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'Nicotine Brain Explained;' The state's newest media campaign aims to curb vaping

Even as the popularity of e-cigarettes exploded — with unknown health risks — the federal government was slow to regulate vaping companies.
Eva Hambach
/
AFP via Getty Images
Even as the popularity of e-cigarettes exploded — with unknown health risks — the federal government was slow to regulate vaping companies.

The state health department is trying to address several misperceptions about vaping with a new media campaign.

'Nicotine Brain Explained' aims to reach and educate youth through different platforms about the negative impacts of nicotine on mental health.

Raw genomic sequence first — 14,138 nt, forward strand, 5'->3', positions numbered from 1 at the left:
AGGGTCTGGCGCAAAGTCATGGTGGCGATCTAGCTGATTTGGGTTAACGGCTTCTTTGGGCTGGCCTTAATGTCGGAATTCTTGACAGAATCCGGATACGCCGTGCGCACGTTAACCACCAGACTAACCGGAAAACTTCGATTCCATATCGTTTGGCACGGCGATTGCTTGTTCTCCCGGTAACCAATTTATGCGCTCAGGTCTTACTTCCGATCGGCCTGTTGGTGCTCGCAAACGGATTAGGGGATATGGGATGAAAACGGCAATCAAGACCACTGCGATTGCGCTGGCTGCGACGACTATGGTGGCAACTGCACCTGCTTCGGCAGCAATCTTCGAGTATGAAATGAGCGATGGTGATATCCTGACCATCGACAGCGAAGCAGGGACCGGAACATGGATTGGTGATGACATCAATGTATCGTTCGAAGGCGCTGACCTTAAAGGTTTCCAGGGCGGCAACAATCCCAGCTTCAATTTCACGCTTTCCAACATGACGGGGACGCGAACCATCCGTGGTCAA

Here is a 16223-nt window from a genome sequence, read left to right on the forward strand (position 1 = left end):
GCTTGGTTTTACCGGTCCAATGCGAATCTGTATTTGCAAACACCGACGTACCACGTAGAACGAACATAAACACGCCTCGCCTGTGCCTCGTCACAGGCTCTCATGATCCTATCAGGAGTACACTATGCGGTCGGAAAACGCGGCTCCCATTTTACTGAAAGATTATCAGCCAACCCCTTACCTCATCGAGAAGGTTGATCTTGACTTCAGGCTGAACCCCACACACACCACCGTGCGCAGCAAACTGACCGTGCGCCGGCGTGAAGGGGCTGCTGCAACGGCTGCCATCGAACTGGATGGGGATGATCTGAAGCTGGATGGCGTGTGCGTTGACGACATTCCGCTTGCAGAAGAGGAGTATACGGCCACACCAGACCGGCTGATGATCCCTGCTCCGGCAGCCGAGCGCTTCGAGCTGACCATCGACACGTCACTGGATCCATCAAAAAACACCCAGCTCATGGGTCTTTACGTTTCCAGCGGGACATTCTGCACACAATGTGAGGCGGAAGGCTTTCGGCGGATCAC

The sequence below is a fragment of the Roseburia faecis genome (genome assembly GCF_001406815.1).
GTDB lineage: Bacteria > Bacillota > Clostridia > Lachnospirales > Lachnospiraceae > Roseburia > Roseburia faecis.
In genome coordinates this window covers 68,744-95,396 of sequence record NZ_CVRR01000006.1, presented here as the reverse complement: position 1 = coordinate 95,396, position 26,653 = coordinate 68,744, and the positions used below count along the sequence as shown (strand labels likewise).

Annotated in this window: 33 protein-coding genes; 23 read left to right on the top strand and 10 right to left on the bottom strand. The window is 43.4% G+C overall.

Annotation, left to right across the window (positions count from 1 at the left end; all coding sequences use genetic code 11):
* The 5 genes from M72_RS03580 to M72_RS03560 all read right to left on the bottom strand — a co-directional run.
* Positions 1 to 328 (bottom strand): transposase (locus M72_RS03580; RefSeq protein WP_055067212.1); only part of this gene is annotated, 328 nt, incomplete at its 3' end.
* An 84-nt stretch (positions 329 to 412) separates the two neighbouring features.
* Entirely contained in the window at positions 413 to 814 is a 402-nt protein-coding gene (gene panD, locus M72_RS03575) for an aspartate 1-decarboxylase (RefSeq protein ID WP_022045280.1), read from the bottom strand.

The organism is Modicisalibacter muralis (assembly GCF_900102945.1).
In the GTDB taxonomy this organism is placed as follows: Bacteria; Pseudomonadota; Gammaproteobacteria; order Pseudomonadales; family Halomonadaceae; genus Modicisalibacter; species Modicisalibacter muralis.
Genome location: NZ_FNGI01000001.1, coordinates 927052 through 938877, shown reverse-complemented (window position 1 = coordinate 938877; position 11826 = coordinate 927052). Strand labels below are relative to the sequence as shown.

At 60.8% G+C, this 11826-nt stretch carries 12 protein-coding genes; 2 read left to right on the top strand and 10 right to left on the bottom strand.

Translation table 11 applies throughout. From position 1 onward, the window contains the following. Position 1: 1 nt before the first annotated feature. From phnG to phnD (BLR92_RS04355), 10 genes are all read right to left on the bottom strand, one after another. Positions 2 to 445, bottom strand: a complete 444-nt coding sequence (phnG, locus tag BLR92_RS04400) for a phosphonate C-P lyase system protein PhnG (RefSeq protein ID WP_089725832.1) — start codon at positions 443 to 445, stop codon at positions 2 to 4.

Years of marketing has branded tobacco products as a way to relieve stress. However, studies have shown nicotine products, such as e-cigarettes, not only negatively impact overall physical health but also brain development.

Lola Irvin, an administrator at the state's Department of Health, says that the human brain continues to develop until a person is about 26-years-old.

"So with the pandemic and the effects of the pandemic, if the teens are already experiencing depression or feeling stressed – vaping actually is going to have a negative impact," she says.

"It can make the stress feel worse. It can actually throw off then there are neurotransmitters like dopamine and serotonin that affect how you feel. And the youth can actually feel more unhappy and not like themselves. It can disrupt their sleep, it can disrupt their attention span."

Irvin says teens who vape also have an increased risk of mood disorders later in life.

For more information on 'Nicotine Brain Explained,' click here.

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